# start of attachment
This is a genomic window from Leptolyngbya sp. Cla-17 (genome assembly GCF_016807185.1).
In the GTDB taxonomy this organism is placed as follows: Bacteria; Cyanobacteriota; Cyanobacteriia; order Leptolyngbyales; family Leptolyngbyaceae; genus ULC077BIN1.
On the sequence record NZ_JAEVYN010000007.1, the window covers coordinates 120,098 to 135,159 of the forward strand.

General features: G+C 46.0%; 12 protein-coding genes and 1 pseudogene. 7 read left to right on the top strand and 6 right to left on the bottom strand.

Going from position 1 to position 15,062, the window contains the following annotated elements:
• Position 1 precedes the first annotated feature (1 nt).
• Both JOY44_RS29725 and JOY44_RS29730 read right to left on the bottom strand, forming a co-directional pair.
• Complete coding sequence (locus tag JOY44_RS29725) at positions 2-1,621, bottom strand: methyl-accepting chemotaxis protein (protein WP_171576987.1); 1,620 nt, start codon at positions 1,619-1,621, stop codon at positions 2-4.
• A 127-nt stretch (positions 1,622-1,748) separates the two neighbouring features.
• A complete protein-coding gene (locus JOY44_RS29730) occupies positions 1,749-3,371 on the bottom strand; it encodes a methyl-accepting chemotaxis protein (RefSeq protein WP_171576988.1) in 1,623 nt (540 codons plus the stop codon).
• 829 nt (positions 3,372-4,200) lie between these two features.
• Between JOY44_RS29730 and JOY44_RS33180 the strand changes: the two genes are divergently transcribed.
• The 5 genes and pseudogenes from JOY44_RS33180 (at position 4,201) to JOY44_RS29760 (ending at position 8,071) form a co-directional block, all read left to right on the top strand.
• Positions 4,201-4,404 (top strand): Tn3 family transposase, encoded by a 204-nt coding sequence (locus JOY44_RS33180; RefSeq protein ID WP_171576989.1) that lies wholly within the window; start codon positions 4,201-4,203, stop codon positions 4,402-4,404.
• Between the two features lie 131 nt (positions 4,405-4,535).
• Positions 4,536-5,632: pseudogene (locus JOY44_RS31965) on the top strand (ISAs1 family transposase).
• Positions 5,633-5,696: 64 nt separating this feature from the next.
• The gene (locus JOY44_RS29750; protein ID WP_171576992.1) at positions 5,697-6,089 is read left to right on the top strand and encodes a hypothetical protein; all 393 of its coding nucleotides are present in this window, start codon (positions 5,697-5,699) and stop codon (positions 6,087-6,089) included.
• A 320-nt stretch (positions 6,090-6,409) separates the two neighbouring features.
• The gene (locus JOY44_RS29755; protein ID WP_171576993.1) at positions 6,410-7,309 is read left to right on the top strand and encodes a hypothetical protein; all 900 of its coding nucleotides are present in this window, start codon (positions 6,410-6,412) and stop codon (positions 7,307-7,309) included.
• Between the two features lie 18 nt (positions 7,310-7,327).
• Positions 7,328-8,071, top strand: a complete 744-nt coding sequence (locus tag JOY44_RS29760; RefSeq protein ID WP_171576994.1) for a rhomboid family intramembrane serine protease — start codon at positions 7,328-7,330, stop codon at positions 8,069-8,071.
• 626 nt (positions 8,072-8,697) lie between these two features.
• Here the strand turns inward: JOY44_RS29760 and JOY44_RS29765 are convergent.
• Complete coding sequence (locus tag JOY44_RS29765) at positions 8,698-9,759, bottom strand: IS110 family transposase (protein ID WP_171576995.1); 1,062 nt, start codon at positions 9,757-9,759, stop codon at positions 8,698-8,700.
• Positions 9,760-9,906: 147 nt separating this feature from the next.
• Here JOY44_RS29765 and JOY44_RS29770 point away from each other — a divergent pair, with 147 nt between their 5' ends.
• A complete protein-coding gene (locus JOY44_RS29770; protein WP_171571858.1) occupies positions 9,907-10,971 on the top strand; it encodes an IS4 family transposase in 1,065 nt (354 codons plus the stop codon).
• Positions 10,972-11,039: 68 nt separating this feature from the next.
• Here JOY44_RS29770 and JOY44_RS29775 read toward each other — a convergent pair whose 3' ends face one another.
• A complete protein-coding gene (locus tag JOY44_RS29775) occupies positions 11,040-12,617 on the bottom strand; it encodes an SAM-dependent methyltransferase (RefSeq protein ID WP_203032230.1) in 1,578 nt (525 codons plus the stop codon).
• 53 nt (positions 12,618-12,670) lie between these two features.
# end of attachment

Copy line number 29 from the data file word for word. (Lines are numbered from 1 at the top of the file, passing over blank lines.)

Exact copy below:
• Positions 10,972-11,039: 68 nt separating this feature from the next.